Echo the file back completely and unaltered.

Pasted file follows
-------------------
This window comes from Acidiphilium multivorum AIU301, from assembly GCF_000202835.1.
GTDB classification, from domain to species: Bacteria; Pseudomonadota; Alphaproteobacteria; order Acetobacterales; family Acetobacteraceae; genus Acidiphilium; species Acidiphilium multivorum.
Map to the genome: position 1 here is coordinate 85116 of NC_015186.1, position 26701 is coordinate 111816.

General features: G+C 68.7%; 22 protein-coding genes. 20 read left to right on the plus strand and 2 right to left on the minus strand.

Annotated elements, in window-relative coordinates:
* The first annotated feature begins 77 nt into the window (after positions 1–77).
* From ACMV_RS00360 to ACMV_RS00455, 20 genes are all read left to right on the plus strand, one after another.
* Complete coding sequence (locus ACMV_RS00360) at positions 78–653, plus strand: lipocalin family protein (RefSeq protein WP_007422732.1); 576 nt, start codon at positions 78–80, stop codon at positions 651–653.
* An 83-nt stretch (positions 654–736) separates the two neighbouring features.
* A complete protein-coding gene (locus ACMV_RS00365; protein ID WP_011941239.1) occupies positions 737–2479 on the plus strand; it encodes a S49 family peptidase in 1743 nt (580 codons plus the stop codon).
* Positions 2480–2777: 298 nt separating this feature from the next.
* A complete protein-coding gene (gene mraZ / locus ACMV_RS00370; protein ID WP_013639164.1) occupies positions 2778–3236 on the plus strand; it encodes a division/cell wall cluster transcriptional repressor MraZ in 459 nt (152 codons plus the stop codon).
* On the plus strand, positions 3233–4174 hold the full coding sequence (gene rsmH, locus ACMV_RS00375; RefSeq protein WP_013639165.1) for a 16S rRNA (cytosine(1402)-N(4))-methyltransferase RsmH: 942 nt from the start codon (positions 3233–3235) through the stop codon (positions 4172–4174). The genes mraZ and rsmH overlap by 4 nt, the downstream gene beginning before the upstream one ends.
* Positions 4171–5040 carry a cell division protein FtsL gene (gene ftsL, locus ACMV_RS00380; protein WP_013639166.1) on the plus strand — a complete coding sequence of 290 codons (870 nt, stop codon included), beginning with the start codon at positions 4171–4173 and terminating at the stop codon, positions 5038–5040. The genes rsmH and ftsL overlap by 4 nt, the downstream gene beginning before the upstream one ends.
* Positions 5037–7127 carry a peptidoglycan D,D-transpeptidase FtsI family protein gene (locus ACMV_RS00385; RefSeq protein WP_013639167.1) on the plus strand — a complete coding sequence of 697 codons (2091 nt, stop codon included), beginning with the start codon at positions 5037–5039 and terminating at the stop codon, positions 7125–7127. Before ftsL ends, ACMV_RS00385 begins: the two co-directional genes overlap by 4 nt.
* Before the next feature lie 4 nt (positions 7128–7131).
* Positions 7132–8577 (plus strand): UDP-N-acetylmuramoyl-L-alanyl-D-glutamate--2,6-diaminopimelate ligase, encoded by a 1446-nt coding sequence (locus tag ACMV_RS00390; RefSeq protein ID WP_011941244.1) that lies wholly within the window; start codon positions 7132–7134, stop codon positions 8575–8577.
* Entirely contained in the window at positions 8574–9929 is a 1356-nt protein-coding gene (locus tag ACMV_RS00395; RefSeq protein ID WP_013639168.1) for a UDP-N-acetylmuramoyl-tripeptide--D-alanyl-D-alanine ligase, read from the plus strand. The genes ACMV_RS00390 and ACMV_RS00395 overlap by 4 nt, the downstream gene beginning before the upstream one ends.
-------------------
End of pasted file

This window comes from Acidiphilium multivorum AIU301, from assembly GCF_000202835.1.
GTDB classification, from domain to species: Bacteria; Pseudomonadota; Alphaproteobacteria; order Acetobacterales; family Acetobacteraceae; genus Acidiphilium; species Acidiphilium multivorum.
Map to the genome: position 1 here is coordinate 85116 of NC_015186.1, position 26701 is coordinate 111816.

General features: G+C 68.7%; 22 protein-coding genes. 20 read left to right on the plus strand and 2 right to left on the minus strand.

Annotated elements, in window-relative coordinates:
* The first annotated feature begins 77 nt into the window (after positions 1–77).
* From ACMV_RS00360 to ACMV_RS00455, 20 genes are all read left to right on the plus strand, one after another.
* Complete coding sequence (locus ACMV_RS00360) at positions 78–653, plus strand: lipocalin family protein (RefSeq protein WP_007422732.1); 576 nt, start codon at positions 78–80, stop codon at positions 651–653.
* An 83-nt stretch (positions 654–736) separates the two neighbouring features.
* A complete protein-coding gene (locus ACMV_RS00365; protein ID WP_011941239.1) occupies positions 737–2479 on the plus strand; it encodes a S49 family peptidase in 1743 nt (580 codons plus the stop codon).
* Positions 2480–2777: 298 nt separating this feature from the next.
* A complete protein-coding gene (gene mraZ / locus ACMV_RS00370; protein ID WP_013639164.1) occupies positions 2778–3236 on the plus strand; it encodes a division/cell wall cluster transcriptional repressor MraZ in 459 nt (152 codons plus the stop codon).
* On the plus strand, positions 3233–4174 hold the full coding sequence (gene rsmH, locus ACMV_RS00375; RefSeq protein WP_013639165.1) for a 16S rRNA (cytosine(1402)-N(4))-methyltransferase RsmH: 942 nt from the start codon (positions 3233–3235) through the stop codon (positions 4172–4174). The genes mraZ and rsmH overlap by 4 nt, the downstream gene beginning before the upstream one ends.
* Positions 4171–5040 carry a cell division protein FtsL gene (gene ftsL, locus ACMV_RS00380; protein WP_013639166.1) on the plus strand — a complete coding sequence of 290 codons (870 nt, stop codon included), beginning with the start codon at positions 4171–4173 and terminating at the stop codon, positions 5038–5040. The genes rsmH and ftsL overlap by 4 nt, the downstream gene beginning before the upstream one ends.
* Positions 5037–7127 carry a peptidoglycan D,D-transpeptidase FtsI family protein gene (locus ACMV_RS00385; RefSeq protein WP_013639167.1) on the plus strand — a complete coding sequence of 697 codons (2091 nt, stop codon included), beginning with the start codon at positions 5037–5039 and terminating at the stop codon, positions 7125–7127. Before ftsL ends, ACMV_RS00385 begins: the two co-directional genes overlap by 4 nt.
* Before the next feature lie 4 nt (positions 7128–7131).
* Positions 7132–8577 (plus strand): UDP-N-acetylmuramoyl-L-alanyl-D-glutamate--2,6-diaminopimelate ligase, encoded by a 1446-nt coding sequence (locus tag ACMV_RS00390; RefSeq protein ID WP_011941244.1) that lies wholly within the window; start codon positions 7132–7134, stop codon positions 8575–8577.
* Entirely contained in the window at positions 8574–9929 is a 1356-nt protein-coding gene (locus tag ACMV_RS00395; RefSeq protein ID WP_013639168.1) for a UDP-N-acetylmuramoyl-tripeptide--D-alanyl-D-alanine ligase, read from the plus strand. The genes ACMV_RS00390 and ACMV_RS00395 overlap by 4 nt, the downstream gene beginning before the upstream one ends.